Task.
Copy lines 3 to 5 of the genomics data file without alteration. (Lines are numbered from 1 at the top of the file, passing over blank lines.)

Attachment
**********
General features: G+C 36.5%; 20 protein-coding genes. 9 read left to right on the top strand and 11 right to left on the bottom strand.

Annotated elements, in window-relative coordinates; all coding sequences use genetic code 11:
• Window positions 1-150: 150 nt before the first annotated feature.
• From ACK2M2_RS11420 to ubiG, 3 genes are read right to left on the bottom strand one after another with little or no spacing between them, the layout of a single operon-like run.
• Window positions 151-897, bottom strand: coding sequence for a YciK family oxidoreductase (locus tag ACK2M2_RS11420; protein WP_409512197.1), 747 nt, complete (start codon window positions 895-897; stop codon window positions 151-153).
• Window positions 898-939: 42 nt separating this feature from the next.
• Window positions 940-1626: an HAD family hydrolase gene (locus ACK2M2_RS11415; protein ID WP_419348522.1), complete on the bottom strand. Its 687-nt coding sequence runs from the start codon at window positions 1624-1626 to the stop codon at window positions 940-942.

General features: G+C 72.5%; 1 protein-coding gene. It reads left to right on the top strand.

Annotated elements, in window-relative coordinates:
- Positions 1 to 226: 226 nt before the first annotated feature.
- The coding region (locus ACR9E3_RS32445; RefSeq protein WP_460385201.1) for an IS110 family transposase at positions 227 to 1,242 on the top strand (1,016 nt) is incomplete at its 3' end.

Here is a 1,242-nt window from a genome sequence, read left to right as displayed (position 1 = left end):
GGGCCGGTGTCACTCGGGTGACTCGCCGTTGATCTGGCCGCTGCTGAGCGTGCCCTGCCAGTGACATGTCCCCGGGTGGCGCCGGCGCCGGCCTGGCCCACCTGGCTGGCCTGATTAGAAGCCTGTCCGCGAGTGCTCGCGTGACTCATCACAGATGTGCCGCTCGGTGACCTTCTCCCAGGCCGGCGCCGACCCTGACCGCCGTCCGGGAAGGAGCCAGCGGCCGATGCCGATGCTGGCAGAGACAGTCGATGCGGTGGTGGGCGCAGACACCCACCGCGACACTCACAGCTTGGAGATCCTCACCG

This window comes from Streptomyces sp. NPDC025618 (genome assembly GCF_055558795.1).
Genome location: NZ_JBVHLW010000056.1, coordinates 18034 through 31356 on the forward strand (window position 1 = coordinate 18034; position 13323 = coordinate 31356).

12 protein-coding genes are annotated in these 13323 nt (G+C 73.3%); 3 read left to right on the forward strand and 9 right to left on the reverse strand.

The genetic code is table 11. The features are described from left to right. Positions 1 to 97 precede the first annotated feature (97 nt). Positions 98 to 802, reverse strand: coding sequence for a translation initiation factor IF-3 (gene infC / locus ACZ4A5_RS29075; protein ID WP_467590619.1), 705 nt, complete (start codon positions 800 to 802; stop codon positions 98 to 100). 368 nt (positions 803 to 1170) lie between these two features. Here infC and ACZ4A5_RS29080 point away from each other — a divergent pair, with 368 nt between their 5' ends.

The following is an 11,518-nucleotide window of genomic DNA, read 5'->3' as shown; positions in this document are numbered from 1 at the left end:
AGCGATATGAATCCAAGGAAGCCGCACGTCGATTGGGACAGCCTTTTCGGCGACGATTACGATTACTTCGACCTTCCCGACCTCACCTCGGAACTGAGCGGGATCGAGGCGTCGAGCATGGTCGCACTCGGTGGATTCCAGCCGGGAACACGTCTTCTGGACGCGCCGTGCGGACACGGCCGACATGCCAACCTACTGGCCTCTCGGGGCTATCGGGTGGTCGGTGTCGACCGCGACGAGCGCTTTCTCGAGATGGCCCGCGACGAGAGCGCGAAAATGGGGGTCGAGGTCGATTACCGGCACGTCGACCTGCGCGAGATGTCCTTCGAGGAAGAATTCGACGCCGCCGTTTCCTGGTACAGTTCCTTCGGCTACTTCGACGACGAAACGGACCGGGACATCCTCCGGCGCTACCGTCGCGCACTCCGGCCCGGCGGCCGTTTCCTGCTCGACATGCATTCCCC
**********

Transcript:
• Window positions 1-150: 150 nt before the first annotated feature.
• From ACK2M2_RS11420 to ubiG, 3 genes are read right to left on the bottom strand one after another with little or no spacing between them, the layout of a single operon-like run.
• Window positions 151-897, bottom strand: coding sequence for a YciK family oxidoreductase (locus tag ACK2M2_RS11420; protein WP_409512197.1), 747 nt, complete (start codon window positions 895-897; stop codon window positions 151-153).